Zuckerberg said that he hoped the privacy options would help to restore his reputation following student outrage over facemash.com, a website he created in the fall semester.
Using without permission photos from House facebooks, Facemash juxtaposed the pictures of two random Harvard undergraduates and asked users to judge their physical attractiveness. The website drew the ire of students and administrators alike, and Zuckerberg shut it down within days of the initial launch.
In addition to the privacy options, Zuckerberg added security features to thefacebook.com that he said will ensure that only the owner of a particular Harvard e-mail account can upload information to the website.
When a person registers to join thefacebook.com, a program checks to make sure that the name of the prospective member matches up with the entered e-mail address. Next, a confirmation message is sent to the e-mail account, and the account is finally activated if and when the owner of the account clicks on an encrypted link back to thefacebook.com.
Zuckerberg said that he was also careful to avoid the potential copyright infringement charges that landed him before the Administrative Board after the creation of Facemash.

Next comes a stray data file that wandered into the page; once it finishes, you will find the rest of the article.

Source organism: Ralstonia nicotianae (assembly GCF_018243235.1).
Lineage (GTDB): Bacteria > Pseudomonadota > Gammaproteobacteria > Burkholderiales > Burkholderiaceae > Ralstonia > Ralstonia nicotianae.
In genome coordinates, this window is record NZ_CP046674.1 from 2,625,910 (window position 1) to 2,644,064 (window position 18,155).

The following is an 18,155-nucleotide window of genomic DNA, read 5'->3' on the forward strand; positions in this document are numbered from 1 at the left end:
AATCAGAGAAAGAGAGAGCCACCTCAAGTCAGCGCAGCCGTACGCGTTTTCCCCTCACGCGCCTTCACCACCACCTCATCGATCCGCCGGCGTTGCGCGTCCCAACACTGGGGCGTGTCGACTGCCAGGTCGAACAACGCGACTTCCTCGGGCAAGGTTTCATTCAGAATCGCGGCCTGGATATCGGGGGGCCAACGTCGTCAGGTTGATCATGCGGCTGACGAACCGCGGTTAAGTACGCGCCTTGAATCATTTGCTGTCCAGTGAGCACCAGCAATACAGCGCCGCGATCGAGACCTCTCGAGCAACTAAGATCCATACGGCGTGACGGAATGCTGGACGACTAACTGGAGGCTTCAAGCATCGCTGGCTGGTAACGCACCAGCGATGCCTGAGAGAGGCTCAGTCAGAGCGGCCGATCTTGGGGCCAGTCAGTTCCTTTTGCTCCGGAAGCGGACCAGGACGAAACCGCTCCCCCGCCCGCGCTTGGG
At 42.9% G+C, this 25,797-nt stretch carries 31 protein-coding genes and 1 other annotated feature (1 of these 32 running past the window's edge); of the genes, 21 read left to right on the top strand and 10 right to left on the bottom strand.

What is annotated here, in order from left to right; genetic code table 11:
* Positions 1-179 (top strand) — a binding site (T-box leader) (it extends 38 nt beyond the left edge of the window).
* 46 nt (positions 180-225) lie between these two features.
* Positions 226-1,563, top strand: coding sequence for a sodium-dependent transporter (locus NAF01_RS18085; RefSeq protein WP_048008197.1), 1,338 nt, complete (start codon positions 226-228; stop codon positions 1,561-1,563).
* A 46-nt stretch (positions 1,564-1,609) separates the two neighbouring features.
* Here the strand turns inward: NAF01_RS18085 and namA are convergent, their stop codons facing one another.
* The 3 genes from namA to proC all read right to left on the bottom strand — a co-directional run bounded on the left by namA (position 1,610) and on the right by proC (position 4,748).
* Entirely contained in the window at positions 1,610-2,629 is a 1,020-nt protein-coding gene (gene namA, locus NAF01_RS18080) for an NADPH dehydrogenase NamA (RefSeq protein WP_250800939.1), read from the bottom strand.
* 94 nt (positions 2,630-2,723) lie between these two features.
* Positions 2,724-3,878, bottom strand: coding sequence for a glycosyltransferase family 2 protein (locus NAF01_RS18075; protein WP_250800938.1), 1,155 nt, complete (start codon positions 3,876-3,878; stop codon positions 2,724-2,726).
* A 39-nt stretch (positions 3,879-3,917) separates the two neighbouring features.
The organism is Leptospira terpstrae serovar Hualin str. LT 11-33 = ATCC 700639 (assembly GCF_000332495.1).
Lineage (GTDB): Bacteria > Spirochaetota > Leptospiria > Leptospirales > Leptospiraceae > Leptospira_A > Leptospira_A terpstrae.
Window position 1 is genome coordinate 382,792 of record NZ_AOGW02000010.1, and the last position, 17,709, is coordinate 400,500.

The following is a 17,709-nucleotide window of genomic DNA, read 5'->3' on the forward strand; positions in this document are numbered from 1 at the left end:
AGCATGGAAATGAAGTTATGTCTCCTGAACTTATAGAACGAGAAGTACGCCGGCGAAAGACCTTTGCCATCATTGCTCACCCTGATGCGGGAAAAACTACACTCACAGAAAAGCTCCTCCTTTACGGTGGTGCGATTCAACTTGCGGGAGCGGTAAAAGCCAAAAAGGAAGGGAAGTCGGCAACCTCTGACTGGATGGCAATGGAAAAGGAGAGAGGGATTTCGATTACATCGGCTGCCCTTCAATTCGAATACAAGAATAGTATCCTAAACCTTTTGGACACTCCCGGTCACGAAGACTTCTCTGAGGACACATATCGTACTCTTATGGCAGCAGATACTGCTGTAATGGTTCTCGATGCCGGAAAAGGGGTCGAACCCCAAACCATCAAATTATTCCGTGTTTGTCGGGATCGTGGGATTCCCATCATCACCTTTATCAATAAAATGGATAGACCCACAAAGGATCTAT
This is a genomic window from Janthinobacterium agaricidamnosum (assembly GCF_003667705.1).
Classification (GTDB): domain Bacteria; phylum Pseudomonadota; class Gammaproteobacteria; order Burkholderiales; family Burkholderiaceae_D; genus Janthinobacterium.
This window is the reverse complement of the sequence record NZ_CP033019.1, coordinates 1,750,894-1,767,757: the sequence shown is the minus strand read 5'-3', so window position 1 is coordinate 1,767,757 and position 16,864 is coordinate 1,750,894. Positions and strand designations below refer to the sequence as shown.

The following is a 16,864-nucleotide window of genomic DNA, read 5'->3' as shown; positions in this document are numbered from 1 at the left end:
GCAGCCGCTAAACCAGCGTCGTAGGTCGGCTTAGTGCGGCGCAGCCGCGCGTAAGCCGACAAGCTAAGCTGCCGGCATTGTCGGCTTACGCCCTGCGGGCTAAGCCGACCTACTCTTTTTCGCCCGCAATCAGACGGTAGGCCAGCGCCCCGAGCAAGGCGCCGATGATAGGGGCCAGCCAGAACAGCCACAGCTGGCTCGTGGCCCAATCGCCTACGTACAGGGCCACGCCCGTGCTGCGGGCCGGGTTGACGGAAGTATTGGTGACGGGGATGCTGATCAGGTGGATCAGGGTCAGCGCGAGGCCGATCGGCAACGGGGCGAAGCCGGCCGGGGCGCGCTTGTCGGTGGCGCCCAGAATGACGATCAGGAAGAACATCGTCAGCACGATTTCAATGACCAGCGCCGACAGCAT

“Facemash was a joke, it was funny, but at its root it had its problems—not only the idea, but the implementation. It was distributing materials that were Harvard’s. I was very careful with [thefacebook.com] to make sure that people don’t upload copyrighted material,” he said.
Davis said that thefacebook.com is not necessarily in violation of any Harvard rules.
“There’s nothing inherently wrong with a third party site on which students choose to create a personal network,” Davis said. “If there was a third party site on which students uploaded course syllabi or videos, that could potentially become a property issue with the University.”
Zuckerburg said thefacebook.com has no such capabilities and does not violate University rules.
While Zuckerberg promised that thefacebook.com would boast new features by the end of the week, he said that he did not create the website with the intention of generating revenue.
“I’m not going to sell anybody’s e-mail address,” he said. “At one point I thought about making the website so that you could upload a resume too, and for a fee companies could search for Harvard job applicants. But I don’t want to touch that. It would make everything more serious and less fun.”
—Staff writer Alan J. Tabak can be reached at firstname.lastname@example.org.